Sun's open source legacy
Code and compromises
by Richard Hillesley
"You never change things by fighting the existing reality. To change something, build a new model that makes the existing model obsolete" - R. Buckminster Fuller
The aftermath of Oracle's purchase of Sun and the subsequent forking of a number of open source projects, has highlighted the necessity to protect the integrity of the commons and to keep commercially sponsored open source projects honest, and true to the principles of free and open source software.
When asked in 2006 if open source was going to be disruptive to Oracle's business, Larry Ellison told the Financial Times: "No. If an open source product gets good enough, we'll simply take it." The choice of phrase, if not the context, tells its own story.
The attraction of open source to a proprietary software company is that it gives access to communities of users and developers who bring with them reductions in cost, collaborative opportunities, software libraries, and opportunities for high quality input from all kinds of sources.
Open source also reduces the cost of development of commodity components which have a secondary usefulness to the enterprise. The most obvious manifestations of this are projects such as the Linux kernel project, Eclipse or Apache. Employing and contributing to such projects reduces development costs and encourages open standards.
Open standards are useful because they reduce barriers to entry for technologies that were 'not invented here'. Corporations, however, tend to be in favour of proprietary standards when they operate in their favour, and it follows that very few corporations take a consistent stance in standards committees, just as there are corporations that make generous contributions to free software and also enforce software patents.
It is in the nature of corporate culture that the primary objective is to maximise the return on investment for shareholders and to take an unsentimental view of open source components.
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So it isn't altogether surprising that Oracle has taken a pragmatic view of the projects it has inherited from its purchase of Sun Microsystems. Some projects which are complementary to its existing business, such as VirtualBox, may thrive under Oracle's stewardship. Others, such as OpenSolaris, have reverted to closed source development, and Java related technologies have become the subject of a patent suit between Oracle and Google.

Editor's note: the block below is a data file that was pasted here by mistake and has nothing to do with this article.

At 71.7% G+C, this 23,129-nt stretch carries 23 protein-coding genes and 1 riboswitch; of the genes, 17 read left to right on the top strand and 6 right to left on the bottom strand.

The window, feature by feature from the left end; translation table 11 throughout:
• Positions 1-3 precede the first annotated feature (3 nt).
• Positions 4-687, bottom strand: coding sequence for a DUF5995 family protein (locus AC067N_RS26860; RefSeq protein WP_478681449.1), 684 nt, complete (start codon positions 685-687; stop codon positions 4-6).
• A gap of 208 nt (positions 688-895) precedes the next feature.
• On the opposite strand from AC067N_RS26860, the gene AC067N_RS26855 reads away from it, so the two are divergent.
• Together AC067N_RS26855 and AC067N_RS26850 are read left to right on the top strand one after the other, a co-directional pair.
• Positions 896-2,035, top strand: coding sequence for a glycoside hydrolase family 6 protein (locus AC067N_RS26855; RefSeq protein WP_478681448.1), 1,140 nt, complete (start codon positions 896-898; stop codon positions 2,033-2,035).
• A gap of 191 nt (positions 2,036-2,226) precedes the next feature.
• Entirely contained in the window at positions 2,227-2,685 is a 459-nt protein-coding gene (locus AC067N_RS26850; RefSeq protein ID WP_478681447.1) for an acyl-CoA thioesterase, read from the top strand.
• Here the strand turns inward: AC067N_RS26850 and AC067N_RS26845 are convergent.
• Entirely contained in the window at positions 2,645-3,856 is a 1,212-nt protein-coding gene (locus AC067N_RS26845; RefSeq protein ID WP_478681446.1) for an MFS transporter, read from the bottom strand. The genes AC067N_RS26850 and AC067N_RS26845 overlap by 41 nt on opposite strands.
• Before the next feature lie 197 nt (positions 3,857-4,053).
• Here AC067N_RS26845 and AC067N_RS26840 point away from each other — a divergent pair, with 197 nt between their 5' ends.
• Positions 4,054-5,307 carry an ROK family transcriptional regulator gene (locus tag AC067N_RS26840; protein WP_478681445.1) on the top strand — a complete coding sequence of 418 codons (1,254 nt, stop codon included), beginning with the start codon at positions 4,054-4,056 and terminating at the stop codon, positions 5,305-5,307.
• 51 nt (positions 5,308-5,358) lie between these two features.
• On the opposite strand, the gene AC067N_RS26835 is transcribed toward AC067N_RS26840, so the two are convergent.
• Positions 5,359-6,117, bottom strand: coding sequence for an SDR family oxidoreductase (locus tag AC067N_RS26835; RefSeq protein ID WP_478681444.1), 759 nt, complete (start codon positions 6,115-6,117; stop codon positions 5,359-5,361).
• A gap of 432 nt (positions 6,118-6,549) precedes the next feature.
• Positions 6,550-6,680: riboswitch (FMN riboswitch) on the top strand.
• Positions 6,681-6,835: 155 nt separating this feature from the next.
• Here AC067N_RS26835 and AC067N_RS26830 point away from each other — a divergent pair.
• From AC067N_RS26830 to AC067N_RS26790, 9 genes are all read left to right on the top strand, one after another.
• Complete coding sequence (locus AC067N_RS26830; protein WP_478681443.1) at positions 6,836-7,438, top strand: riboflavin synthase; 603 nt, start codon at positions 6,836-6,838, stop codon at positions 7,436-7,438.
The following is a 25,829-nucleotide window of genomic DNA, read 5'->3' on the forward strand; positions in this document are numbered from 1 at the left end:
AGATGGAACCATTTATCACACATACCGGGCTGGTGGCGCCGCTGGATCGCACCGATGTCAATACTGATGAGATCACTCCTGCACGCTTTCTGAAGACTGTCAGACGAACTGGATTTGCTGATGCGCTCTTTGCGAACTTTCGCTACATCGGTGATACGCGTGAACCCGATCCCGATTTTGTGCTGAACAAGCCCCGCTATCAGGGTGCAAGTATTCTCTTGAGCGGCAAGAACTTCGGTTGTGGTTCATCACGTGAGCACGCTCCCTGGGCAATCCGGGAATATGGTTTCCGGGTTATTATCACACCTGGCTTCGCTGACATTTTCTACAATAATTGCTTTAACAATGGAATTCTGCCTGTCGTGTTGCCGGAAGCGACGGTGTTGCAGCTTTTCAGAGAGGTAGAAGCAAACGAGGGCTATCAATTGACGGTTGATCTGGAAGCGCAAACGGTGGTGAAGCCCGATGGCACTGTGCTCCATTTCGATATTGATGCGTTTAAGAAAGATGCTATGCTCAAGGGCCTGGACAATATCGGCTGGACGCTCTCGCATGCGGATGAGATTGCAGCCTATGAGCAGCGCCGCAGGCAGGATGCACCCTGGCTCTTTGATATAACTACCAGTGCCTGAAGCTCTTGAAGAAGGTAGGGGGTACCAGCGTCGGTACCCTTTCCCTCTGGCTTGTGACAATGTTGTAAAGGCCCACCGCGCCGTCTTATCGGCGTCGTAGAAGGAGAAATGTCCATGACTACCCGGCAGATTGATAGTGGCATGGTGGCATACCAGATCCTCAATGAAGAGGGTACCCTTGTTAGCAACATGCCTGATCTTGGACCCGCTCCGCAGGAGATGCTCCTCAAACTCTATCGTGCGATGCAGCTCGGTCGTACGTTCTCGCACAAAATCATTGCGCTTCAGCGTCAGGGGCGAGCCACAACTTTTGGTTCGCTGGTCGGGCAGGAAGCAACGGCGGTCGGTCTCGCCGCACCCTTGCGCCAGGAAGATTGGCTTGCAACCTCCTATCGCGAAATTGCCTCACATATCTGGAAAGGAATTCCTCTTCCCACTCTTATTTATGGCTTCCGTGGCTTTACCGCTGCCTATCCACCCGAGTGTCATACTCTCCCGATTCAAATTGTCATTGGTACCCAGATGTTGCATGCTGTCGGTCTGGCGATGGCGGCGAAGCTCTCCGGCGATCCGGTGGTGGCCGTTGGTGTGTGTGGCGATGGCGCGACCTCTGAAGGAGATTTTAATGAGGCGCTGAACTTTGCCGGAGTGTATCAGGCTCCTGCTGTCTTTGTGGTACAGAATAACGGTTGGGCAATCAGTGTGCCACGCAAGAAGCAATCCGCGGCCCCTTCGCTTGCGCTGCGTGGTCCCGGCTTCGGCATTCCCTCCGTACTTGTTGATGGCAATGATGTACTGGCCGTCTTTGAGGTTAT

Stephen Colebourne foresaw a problem with the IP that was locked into the Java SE 7 specification as far back as April 2009. Apache developers were involved in an ongoing dispute with Sun over the licensing terms offered by Sun to the Apache Harmony project. Colebourne observed that there is no specification for Java SE 7:
"And Oracle as new masters of the JCP could choose to keep it that way. And without that specification and JSR, there is no testing kit, and there is no way to pass the IP from all the contributors to the differences between Java SE 6 and Java SE 7 to the completed Open JDK 7... The problem isn't that the code of Open JDK 7 isn't Free and Open under the GPL. The problem is that there is no specification and JSR to grant the necessary IP rights.
Thus, the new 'Java Trap' is that an owner of Java could still choose to take the next version of Java back into a closed world again, simply through its control of the IP. Sure, existing programs would still run on Open JDK 6, but that could be the one and [only] Free and Open version of Java SE... Some of you will be shouting 'but we'll fork Open JDK 6' in that scenario. But I'll say it again - you can't get the IP! You can't get certified as being compatible if there is no specification! The Trap is Back."
Colbourne later recounted that "Shortly after the merger I spoke to a Sun employee who was now employed by Oracle. Their view was that Oracle had no idea what they had really bought with Java. The meaning was that Oracle did not understand the role of the wider community in the success of Java". Since then, a specification for Java SE 7 has been released, but Oracle's intransigence on the IP issue has led the Apache Software Foundation to leave the JCP.
Coincidently, James Gosling, the "father of Java", made the claim that "during the integration meetings between Sun and Oracle, where we were being grilled about the patent situation between Sun and Google, we could see the Oracle lawyer's eyes sparkle..."